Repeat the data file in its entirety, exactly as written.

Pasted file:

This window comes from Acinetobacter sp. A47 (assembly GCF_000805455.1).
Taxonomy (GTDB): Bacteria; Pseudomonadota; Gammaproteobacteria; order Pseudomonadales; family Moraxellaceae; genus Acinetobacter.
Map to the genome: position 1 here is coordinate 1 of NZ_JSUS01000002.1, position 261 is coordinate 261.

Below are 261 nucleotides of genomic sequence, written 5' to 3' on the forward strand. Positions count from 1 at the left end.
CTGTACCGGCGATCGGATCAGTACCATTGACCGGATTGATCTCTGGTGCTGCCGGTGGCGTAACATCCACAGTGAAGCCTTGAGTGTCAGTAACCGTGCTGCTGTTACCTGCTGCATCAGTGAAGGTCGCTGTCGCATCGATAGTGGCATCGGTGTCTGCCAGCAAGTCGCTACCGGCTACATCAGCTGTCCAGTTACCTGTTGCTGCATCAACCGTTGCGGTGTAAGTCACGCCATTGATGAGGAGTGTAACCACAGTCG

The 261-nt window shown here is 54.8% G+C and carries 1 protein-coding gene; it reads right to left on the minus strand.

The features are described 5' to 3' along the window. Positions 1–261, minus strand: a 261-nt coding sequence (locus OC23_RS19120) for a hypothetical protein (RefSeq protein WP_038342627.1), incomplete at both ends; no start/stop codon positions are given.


This window comes from Acinetobacter sp. A47 (assembly GCF_000805455.1).
Taxonomy (GTDB): Bacteria; Pseudomonadota; Gammaproteobacteria; order Pseudomonadales; family Moraxellaceae; genus Acinetobacter.
Map to the genome: position 1 here is coordinate 1 of NZ_JSUS01000002.1, position 261 is coordinate 261.

Below are 261 nucleotides of genomic sequence, written 5' to 3' on the forward strand. Positions count from 1 at the left end.
CTGTACCGGCGATCGGATCAGTACCATTGACCGGATTGATCTCTGGTGCTGCCGGTGGCGTAACATCCACAGTGAAGCCTTGAGTGTCAGTAACCGTGCTGCTGTTACCTGCTGCATCAGTGAAGGTCGCTGTCGCATCGATAGTGGCATCGGTGTCTGCCAGCAAGTCGCTACCGGCTACATCAGCTGTCCAGTTACCTGTTGCTGCATCAACCGTTGCGGTGTAAGTCACGCCATTGATGAGGAGTGTAACCACAGTCG

The 261-nt window shown here is 54.8% G+C and carries 1 protein-coding gene; it reads right to left on the minus strand.

The features are described 5' to 3' along the window. Positions 1–261, minus strand: a 261-nt coding sequence (locus OC23_RS19120) for a hypothetical protein (RefSeq protein WP_038342627.1), incomplete at both ends; no start/stop codon positions are given.